Joshu's "Mu," "The Cliffhanger," and Boxing

I just figured something out.

It's not the first time this has happened. I know that life gives us the test first and the study guide later, but still, when something really hits you between the eyes, it kind of makes you notice.

Years ago, as a Zen student, I "broke through" (we say these things, but we don't really do anything that spectacular) "Joshu's 'Mu.'" The whole koan is really just about words as opposed to "reality." You can cook that thought for years.

I realized what this koan meant at 2 AM one morning. What happened was that I farted, enormously, gigantically, big time. And it woke me up. And my then-wife. We are now divorced, although this event had nothing to do with it.

But some koans really puzzle me, even though the party line is that if you get through one, you get through all. That's a bunch of horse-hockey.

So, I was laying here, in the Midwest, sick again. I get sick every time I come to the Midwest to visit my wife. A problem may be brewing there, but I don't know for absolute sure. She's running her yoga class right now, so I have some time to write this.

Whenever I watch boxing, the worst part for me is when we get to see the boxers waiting to go into the ring. I have some idea of what that feels like, because I used to perform as a classical guitarist. And my father, before me, was a pianist. He used to tell me stories about how he would "die a thousand deaths" before each performance. Instead of using my brain, and listening to this advice, I walked right into it. My son-in-law is now doing the same thing. He's a classical pianist in NYC. Meet The Stupids.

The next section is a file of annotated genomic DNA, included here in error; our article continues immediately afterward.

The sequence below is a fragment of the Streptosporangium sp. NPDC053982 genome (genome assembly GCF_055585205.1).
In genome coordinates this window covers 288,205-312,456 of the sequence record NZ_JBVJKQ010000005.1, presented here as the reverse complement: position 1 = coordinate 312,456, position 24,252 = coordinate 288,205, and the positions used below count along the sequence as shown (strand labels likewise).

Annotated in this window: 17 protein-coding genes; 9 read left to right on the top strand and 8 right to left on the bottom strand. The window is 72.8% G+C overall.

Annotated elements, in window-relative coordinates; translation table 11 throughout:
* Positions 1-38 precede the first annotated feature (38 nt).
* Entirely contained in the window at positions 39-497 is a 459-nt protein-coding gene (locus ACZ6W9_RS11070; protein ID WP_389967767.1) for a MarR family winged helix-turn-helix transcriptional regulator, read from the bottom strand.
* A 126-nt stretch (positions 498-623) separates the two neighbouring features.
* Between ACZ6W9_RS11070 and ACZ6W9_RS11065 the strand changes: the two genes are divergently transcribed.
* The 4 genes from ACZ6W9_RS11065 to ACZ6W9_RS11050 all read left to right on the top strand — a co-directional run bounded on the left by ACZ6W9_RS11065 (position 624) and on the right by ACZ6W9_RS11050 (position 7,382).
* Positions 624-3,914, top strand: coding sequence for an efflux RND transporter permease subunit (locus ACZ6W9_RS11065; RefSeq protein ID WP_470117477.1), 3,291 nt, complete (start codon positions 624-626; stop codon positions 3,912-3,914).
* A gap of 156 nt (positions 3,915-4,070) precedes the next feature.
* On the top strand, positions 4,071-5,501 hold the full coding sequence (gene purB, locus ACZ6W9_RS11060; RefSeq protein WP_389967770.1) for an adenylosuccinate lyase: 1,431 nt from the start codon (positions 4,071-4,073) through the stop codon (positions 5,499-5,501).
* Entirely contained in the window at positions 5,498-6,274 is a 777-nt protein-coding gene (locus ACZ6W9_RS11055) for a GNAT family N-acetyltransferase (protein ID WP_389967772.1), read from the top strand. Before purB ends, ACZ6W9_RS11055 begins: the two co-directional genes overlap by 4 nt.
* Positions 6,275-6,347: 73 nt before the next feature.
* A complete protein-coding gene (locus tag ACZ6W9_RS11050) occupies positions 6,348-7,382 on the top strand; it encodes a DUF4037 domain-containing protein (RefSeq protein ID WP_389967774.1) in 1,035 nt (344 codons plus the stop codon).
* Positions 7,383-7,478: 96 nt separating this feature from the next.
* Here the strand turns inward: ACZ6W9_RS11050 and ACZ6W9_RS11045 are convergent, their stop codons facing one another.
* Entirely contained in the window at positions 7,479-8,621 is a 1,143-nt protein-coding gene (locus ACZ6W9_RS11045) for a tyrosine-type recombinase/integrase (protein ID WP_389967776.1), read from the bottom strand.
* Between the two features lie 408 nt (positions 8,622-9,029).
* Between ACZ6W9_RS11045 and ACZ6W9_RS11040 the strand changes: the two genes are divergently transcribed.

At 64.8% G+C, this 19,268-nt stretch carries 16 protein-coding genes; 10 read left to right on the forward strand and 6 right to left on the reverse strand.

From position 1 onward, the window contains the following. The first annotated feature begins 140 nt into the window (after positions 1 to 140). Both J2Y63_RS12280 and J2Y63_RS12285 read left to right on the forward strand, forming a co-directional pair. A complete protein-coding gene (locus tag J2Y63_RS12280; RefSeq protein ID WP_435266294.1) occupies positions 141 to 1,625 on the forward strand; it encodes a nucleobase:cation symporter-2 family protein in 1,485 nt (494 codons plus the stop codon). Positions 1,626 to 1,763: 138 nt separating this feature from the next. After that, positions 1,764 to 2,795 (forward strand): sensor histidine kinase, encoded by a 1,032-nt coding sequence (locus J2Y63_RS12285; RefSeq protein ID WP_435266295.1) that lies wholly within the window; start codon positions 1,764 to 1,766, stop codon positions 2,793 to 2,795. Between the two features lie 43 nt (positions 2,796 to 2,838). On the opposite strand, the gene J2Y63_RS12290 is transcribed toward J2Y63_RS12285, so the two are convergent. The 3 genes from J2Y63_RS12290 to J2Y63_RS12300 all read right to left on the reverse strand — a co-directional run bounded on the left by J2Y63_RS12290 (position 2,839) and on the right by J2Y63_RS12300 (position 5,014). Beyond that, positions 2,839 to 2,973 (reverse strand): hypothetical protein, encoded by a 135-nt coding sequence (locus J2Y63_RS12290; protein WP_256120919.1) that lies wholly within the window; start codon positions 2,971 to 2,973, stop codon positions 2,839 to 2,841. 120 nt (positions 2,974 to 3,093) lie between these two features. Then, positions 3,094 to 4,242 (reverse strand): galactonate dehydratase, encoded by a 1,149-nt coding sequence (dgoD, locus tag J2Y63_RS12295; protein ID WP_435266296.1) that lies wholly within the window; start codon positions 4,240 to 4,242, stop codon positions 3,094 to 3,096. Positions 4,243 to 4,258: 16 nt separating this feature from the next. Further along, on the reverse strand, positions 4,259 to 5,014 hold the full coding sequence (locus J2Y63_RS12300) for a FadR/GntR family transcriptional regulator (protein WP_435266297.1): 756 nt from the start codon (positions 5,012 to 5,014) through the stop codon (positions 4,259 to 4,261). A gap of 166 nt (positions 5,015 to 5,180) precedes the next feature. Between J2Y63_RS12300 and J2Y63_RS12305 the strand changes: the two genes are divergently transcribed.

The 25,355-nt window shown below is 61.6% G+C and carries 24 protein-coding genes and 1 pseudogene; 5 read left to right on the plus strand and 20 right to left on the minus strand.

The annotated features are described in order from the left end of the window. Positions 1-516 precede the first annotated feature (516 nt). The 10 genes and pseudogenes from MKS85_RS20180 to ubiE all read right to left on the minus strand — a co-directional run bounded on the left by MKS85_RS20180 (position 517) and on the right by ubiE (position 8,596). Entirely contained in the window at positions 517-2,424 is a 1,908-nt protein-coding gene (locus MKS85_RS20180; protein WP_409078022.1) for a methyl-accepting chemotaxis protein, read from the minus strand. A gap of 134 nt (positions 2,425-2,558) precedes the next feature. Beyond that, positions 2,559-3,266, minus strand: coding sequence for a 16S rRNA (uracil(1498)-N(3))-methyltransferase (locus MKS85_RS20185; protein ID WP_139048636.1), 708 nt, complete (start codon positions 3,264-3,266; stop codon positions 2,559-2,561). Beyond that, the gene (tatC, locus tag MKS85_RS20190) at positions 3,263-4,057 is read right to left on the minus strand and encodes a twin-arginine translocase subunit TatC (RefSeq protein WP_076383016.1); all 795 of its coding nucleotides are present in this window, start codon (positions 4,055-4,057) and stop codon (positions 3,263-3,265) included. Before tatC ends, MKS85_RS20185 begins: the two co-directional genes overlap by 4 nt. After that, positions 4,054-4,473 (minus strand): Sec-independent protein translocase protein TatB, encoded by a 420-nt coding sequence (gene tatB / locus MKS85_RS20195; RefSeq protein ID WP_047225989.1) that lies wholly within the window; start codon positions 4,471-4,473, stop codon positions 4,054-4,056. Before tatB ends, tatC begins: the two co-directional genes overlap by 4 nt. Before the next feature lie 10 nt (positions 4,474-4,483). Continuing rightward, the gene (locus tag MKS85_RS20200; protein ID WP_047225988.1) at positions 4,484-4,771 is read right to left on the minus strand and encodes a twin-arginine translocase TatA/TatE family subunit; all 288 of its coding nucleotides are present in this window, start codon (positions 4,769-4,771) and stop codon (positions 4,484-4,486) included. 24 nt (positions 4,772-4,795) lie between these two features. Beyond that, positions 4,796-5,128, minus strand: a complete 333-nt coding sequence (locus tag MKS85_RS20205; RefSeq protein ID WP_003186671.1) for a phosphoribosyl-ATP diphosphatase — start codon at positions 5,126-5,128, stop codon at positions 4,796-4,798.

There was this koan, to continue the story, that never made sense to me. The details don't matter, but in essence, some guy gets chased by a tiger until he comes to a cliff (I should mention here, in passing, that tigers have been a serious problem in Asia; I'll expand on that later).

In this koan, the poor guy ends up hanging from a vine, over the cliff, with the snarling tiger (nasty things always snarl, although I've never tried it).

At that very moment, this poor guy sees a strawberry, and eats it. It's a wonderful experience, very immediate.

I think about how boxers feel just before that fight, and how they deal with it.

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